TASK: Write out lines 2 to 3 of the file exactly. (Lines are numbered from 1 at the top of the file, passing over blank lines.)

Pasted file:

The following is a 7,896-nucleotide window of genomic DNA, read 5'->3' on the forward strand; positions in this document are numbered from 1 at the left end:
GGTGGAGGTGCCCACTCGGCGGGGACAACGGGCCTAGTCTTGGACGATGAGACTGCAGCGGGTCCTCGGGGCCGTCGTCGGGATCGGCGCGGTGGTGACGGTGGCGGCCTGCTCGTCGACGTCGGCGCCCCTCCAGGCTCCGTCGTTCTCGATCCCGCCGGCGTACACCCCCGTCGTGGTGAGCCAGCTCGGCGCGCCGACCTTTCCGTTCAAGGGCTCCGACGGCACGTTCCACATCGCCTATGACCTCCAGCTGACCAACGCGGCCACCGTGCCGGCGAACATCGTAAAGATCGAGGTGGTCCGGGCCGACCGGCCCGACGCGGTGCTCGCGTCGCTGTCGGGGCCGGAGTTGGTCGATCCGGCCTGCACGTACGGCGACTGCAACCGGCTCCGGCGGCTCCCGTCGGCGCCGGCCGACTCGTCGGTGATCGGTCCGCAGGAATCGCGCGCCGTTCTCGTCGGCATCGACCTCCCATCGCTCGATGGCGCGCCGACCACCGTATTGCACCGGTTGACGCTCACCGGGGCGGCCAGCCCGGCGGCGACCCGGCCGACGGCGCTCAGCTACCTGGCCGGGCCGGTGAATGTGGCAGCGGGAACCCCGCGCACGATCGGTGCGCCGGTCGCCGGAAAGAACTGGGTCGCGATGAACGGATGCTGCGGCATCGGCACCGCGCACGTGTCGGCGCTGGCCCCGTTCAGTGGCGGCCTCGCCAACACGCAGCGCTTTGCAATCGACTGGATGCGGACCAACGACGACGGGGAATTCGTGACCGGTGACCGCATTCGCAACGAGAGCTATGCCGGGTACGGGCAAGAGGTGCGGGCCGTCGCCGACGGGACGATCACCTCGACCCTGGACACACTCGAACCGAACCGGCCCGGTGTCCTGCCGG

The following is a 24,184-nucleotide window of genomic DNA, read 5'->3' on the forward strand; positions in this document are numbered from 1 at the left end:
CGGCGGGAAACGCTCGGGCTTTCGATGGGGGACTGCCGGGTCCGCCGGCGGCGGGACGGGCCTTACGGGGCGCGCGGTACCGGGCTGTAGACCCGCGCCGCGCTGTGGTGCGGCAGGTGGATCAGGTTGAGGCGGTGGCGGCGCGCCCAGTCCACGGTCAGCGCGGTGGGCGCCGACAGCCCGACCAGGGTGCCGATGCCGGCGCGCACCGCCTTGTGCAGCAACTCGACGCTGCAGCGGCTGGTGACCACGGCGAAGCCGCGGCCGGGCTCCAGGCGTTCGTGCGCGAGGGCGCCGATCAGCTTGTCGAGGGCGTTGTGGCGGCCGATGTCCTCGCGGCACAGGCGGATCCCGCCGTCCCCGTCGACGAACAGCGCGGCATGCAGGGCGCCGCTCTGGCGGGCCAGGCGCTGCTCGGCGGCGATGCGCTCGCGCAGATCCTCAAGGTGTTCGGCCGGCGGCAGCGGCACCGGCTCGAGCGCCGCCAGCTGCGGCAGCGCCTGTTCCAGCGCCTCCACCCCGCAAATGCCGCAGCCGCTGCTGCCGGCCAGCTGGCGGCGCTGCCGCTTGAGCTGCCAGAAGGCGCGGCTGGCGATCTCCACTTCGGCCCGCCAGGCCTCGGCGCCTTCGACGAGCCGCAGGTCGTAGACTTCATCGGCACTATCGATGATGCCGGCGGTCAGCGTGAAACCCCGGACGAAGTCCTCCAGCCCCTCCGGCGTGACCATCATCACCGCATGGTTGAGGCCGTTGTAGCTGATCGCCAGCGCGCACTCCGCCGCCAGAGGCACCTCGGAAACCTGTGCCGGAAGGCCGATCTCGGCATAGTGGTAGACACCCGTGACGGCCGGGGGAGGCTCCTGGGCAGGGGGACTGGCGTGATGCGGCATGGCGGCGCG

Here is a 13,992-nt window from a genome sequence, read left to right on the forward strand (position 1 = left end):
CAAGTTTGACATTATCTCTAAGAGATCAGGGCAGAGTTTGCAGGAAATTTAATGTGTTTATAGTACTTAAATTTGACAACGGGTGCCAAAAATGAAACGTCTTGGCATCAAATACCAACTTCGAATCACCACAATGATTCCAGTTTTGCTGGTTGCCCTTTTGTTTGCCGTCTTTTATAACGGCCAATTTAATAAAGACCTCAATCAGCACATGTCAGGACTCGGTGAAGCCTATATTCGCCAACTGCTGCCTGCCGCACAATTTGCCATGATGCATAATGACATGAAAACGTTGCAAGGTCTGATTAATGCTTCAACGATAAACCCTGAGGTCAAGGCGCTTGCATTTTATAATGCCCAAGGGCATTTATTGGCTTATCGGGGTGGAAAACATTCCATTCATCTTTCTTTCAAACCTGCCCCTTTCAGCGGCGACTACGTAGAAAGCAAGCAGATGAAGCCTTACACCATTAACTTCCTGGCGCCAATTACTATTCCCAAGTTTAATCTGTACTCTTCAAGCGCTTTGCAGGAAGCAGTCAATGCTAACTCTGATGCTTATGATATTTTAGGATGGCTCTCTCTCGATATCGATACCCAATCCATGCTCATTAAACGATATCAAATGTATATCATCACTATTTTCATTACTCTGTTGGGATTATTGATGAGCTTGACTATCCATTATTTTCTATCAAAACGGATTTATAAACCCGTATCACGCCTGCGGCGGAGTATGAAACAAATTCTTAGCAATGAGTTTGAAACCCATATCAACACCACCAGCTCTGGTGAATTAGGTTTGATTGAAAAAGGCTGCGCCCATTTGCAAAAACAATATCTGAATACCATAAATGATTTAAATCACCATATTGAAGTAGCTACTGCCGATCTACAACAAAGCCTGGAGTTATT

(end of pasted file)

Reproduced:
GGTGGAGGTGCCCACTCGGCGGGGACAACGGGCCTAGTCTTGGACGATGAGACTGCAGCGGGTCCTCGGGGCCGTCGTCGGGATCGGCGCGGTGGTGACGGTGGCGGCCTGCTCGTCGACGTCGGCGCCCCTCCAGGCTCCGTCGTTCTCGATCCCGCCGGCGTACACCCCCGTCGTGGTGAGCCAGCTCGGCGCGCCGACCTTTCCGTTCAAGGGCTCCGACGGCACGTTCCACATCGCCTATGACCTCCAGCTGACCAACGCGGCCACCGTGCCGGCGAACATCGTAAAGATCGAGGTGGTCCGGGCCGACCGGCCCGACGCGGTGCTCGCGTCGCTGTCGGGGCCGGAGTTGGTCGATCCGGCCTGCACGTACGGCGACTGCAACCGGCTCCGGCGGCTCCCGTCGGCGCCGGCCGACTCGTCGGTGATCGGTCCGCAGGAATCGCGCGCCGTTCTCGTCGGCATCGACCTCCCATCGCTCGATGGCGCGCCGACCACCGTATTGCACCGGTTGACGCTCACCGGGGCGGCCAGCCCGGCGGCGACCCGGCCGACGGCGCTCAGCTACCTGGCCGGGCCGGTGAATGTGGCAGCGGGAACCCCGCGCACGATCGGTGCGCCGGTCGCCGGAAAGAACTGGGTCGCGATGAACGGATGCTGCGGCATCGGCACCGCGCACGTGTCGGCGCTGGCCCCGTTCAGTGGCGGCCTCGCCAACACGCAGCGCTTTGCAATCGACTGGATGCGGACCAACGACGACGGGGAATTCGTGACCGGTGACCGCATTCGCAACGAGAGCTATGCCGGGTACGGGCAAGAGGTGCGGGCCGTCGCCGACGGGACGATCACCTCGACCCTGGACACACTCGAACCGAACCGGCCCGGTGTCCTGCCGG

The following is a 24,184-nucleotide window of genomic DNA, read 5'->3' on the forward strand; positions in this document are numbered from 1 at the left end: